Sunday, February 23, 2020

Ep. 29: Introduction to Triagism: A Philosophy of Life Based on Medical Triage (podcast script)

This is the script for my podcast episode on 21 February 2020. It may differ slightly from the final broadcast. This episode is available on major platforms, including Podbean, Apple Podcasts and YouTube. This script has not been proofread for publication and may contain typos and minor errors. See the description on the YouTube version for possible corrections. You can also comment on this episode there. (I might not see any comments left on this blog post.) The main website for this project is

I’m Glenn Campbell. I call myself a demographic philosopher. I’m looking at life and trying to predict the future through the lens of demography, or the study of human populations.

Today, I want to talk about “triage”. In a medical sense, triage is the sorting of patients and allocating of resources to save as many lives as possible. If you go to the emergency room at a hospital, triage is the first station you encounter. Here, a nurse will make a quick assessment of your condition and decide whether you need to be taken immediately into the operating room or whether you can sit in the waiting room for a while.

Triage happens to be highly relevant at this moment in history, on February 21, 2020, because it’s an important part of the coronavirus response. Emergency rooms around the world could soon be deluged with more patients than they can handle – as has already happened in China – and somebody, somehow has to decide which of those patients are going to be served and where they’re going to go. That’s literal medical triage, and how well it is conducted has a strong correlation with the fatality rate.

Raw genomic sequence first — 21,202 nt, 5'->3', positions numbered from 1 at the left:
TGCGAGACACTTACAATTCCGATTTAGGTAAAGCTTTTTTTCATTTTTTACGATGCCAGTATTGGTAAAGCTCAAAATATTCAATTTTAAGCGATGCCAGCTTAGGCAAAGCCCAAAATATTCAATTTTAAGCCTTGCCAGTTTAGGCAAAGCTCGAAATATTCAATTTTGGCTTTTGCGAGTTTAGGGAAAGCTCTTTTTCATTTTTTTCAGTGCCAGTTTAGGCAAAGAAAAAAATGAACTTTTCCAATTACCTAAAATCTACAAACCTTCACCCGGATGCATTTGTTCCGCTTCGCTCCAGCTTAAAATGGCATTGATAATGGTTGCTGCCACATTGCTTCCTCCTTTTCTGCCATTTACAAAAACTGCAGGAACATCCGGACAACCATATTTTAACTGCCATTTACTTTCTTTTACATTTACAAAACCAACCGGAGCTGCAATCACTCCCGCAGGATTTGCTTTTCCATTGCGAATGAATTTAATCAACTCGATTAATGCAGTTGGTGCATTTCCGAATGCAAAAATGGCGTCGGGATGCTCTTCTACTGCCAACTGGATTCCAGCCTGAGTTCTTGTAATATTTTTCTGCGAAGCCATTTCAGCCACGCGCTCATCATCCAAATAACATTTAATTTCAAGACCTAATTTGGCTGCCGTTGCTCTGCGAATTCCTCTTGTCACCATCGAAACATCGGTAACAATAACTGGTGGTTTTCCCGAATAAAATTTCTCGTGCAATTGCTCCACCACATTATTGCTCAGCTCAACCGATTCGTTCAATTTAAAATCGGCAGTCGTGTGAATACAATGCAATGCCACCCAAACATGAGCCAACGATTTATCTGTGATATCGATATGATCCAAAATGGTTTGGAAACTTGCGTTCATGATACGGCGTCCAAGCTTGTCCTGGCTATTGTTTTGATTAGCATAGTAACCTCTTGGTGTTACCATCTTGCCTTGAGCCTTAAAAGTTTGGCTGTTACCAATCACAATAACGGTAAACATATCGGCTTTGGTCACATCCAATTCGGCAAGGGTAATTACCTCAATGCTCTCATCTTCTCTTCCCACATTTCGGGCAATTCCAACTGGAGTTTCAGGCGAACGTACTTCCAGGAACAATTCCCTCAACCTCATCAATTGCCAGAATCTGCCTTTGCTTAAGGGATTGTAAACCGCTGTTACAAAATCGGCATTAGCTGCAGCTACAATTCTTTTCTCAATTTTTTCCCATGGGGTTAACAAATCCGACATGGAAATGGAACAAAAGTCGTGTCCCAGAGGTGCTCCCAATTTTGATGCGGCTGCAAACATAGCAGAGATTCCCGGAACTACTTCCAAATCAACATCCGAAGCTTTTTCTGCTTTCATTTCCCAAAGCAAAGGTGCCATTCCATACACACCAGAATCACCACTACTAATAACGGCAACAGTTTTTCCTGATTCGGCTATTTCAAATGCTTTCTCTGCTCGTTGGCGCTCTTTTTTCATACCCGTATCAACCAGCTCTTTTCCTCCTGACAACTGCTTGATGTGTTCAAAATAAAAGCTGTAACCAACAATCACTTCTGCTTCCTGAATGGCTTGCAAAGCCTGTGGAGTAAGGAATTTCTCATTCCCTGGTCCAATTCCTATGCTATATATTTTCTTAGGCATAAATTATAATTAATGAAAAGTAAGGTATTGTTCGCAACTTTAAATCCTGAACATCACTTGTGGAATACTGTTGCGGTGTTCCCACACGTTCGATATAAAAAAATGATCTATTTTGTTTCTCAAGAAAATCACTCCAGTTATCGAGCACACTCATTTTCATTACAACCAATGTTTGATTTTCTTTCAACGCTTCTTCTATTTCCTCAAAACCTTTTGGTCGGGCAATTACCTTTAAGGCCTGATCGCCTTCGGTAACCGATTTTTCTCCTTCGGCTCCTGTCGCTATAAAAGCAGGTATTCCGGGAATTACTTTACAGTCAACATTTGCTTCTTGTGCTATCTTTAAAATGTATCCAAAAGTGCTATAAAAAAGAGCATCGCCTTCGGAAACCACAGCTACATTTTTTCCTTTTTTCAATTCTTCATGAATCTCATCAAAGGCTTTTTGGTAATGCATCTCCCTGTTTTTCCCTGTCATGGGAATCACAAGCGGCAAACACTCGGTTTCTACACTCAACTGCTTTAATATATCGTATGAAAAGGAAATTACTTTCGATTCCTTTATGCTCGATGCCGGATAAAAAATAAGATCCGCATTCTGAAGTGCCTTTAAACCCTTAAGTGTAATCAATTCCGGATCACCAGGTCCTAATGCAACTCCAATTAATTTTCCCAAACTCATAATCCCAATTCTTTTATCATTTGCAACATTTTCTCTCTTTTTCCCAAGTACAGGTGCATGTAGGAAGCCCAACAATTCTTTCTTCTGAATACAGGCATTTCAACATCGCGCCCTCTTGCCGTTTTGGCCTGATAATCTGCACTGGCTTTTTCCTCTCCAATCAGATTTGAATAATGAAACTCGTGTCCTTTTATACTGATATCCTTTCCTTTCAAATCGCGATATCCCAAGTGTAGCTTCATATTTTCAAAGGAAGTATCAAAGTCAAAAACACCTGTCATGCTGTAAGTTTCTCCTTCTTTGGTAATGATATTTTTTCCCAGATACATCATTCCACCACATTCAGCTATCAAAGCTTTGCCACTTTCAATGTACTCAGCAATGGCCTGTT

But I am also interested in figurative triage. In fact, I have built a whole philosophy of life around it. I call my philosophy Triagism. That’s T R I A G I S M. Triagism. I invented this term about four years ago, in November 2015, when I made four videos about it. I had forgotten about them until now. You can find my videos by searching YouTube for Triagism as I just spelled it. The basic idea is that every choice in life is a triage decision. You’re trying to choose your own actions in such a way as to maximize certain outcomes or minimize damage.

For example, if you are visiting a new country for the first time, and you’ve only got two weeks to see it all, you have to make some triage decisions about what cities and attractions to see and which to skip, and you’ve got to make these choices in advance in spite have having never been to the country before and having limited information about it.